Growing up I must have known people who were gay, but if they were, they were completely and totally mum about it and I remain ignorant of their number to this day. Even into high school, I have no idea how many gay students might have been there. I didn’t know many in university either and even among those people I know now, I don’t make it a habit of asking anyone what kind of people they’d be into. Growing up, I was ignorant of the possibility of my friends being gay. Now for me, I don’t feel like I need to know – not because I don’t want to know, it just feels like a non-issue. Okay, you’re gay. Now where are we going for dinner? I don’t know if I’ve explained what I mean very well… I’m accepting, I’m accommodating, I’m okay with it, you know? Why is this such a big deal?
Because it’s a big deal for a whole lot of other people, that’s why. And that’s why the University of Saskatchewan’s College of Education has been putting on this Break the Silence conference for 14 years and will continue to do so. This year was the first I’d ever heard of it, let alone attended.
The first talk today featured Emily Carr and Shawn Sanford Beck who shared their experiences as ministers at a local Anglican church and their Wardens freaking out over Emily’s recent marriage to her same-sex partner. They both wound up resigning voluntarily rather than stay in the hostile environment created by these members of their congregation who wouldn’t accept her as is. Shawn used to bless same sex partners at the church but I think he said he’s now teaching theology on campus and Emily has an even bigger role with the church than she did before, coordinating with their Bishop on youth related projects of some kind. I scribbled pages and pages worth of notes into my little book, some of which I can’t even read now; I was in such a hurry to record key points.
One thing I can read off my notes, what lesson did this congregation learn here? They weren’t all against Emily, but Shawn wondered if their decision to leave let the Anglicans off the hook as far as the need to challenge and change a homophobic atmosphere. Then again, why willingly stay around people who think like that?
The second talk was by Constable Hal Lam who discussed hate and bias crimes in Saskatoon and Canada. He revealed some incredibly appalling and stupid things done here, one to Muslims where people smeared ham all over their cars and another to a Jewish family where high school kids got it into their heads to build a cross, burn it, and leave it on their front lawn. He explained how difficult it is to prosecute for hate crimes, but also how important it is for people to report any and all of them anyway. If prosecutors and judges are aware of a history of complaints about that person, it might suggest that escalation to violence was only a matter of time, and that will play in the victim’s favour when sentencing comes down.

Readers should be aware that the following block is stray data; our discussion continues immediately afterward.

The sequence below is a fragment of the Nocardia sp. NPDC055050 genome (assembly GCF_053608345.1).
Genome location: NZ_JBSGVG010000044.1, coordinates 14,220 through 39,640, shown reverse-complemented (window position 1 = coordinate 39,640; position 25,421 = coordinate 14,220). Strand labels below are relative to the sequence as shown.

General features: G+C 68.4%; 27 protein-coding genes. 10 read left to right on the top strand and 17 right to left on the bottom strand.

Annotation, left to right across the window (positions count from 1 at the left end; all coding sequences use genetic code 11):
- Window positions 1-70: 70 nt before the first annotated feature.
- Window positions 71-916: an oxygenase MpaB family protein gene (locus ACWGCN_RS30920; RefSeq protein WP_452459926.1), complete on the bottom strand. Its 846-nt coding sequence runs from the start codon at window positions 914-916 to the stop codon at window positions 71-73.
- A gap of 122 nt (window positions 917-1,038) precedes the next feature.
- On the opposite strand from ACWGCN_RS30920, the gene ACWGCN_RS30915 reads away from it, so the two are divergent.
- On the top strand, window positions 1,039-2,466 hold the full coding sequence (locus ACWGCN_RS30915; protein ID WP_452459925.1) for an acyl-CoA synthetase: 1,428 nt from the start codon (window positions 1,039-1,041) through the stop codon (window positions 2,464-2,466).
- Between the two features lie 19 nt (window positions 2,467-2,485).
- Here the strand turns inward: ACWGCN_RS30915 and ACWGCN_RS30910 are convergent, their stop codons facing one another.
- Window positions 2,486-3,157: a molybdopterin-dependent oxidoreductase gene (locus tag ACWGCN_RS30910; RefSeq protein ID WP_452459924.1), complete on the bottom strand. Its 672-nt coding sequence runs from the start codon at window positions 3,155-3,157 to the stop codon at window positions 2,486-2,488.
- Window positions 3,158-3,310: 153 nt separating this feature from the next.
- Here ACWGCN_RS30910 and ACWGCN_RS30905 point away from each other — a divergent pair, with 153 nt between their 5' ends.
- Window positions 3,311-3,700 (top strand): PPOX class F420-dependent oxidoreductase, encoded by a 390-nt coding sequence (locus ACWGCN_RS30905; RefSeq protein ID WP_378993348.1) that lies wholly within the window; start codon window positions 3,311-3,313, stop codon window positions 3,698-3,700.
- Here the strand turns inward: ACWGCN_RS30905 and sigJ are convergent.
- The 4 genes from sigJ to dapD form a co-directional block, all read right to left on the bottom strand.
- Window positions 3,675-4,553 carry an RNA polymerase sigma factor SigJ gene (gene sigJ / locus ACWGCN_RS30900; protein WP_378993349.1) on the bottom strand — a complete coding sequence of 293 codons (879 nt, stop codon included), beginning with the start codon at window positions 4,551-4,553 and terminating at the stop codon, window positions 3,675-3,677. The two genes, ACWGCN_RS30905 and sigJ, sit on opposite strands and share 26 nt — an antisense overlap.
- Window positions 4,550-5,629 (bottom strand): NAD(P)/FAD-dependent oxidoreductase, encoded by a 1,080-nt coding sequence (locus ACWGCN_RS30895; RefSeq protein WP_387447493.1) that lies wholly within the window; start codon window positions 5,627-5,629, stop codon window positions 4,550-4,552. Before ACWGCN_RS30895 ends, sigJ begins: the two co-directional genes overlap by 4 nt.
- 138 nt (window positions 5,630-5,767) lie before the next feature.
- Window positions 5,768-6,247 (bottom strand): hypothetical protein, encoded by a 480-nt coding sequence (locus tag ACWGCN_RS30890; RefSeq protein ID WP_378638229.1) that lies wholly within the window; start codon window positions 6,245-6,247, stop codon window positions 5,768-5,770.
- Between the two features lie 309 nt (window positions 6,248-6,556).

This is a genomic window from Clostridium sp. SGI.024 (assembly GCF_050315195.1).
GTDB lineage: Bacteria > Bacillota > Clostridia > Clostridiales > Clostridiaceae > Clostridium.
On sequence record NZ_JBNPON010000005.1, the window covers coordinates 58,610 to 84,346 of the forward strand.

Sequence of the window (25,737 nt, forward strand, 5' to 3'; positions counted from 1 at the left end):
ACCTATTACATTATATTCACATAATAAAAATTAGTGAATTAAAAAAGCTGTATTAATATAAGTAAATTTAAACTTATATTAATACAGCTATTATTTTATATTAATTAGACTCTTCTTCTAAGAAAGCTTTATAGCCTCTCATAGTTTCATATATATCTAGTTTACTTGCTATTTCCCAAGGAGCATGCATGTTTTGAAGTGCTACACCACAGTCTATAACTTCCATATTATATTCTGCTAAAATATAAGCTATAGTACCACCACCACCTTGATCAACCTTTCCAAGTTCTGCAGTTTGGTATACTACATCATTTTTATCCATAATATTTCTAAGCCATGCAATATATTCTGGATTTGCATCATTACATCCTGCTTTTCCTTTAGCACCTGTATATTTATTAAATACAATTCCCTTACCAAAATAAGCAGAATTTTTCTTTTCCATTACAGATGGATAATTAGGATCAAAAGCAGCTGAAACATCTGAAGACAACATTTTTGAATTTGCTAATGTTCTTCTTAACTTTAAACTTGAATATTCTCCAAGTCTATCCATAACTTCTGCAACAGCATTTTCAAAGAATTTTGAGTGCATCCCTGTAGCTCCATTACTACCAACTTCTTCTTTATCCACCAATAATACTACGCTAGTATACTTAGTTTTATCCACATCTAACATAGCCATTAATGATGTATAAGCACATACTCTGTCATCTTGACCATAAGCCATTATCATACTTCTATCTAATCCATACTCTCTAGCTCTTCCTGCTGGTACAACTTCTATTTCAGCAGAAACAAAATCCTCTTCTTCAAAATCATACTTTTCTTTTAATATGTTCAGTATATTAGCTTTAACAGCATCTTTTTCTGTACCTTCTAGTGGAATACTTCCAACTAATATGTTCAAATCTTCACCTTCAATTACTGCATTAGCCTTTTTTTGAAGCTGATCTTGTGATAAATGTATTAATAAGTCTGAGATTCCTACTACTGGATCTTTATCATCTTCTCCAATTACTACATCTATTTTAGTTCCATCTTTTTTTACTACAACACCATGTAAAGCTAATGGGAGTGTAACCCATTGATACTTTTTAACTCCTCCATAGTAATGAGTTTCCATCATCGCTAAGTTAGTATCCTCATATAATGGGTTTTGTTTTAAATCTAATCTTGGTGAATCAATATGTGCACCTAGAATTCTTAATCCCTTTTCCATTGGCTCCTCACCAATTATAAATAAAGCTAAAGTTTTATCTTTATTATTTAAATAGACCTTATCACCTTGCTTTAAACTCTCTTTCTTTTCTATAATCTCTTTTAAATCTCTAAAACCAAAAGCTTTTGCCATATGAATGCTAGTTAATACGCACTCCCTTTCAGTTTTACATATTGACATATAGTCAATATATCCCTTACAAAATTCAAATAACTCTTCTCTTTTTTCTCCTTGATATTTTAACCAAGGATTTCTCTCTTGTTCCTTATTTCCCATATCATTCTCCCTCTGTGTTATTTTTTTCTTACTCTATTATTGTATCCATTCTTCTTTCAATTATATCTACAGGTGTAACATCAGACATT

These kinds of events against anyone, be it due to religion, or race, or sexuality, have long lasting, long reaching implications for a person’s feeling of worth, and a community’s sense of safety. He brought up a massive protest in Calgary a few years ago on Anti-Racism Day when an aryan group massed a protest against the first group. He showed a news clip of that, and another of a lesbian couple in Ontario who got assaulted at a school when picking up their kid – by a larger man who’d come to pick up his own kid and didn’t like the look of them. Ontario Court Justice Katrina Mulligan felt Mark Scott’s self-defense story bordered on ridiculous and he was declared guilty.
After that was a “Good News” session to promote Camp Fyrefly, a LGBTQetc event for youth in Saskatchewan and Alberta. PFLAG Canada passed on some news about their movement, including the donation of My Princess Boy to every Catholic elementary school library in the city. I nearly cried reading that book and I don’t even have kids. They also talked about Day of Pink which runs April 13th across the country because discrimination hurts everyone. There’s a rally at the Roxy Theatre for fund raising tonight, actually, starting at 6pm (which is right now as I write). And a student from my home town got up to talk about the Gay Straight Alliance that now exists there thanks to her and some help. Yay for Swift Current. After hearing her story, it’s about damn time, too.
And then it was lunch time. Part 2 to come later.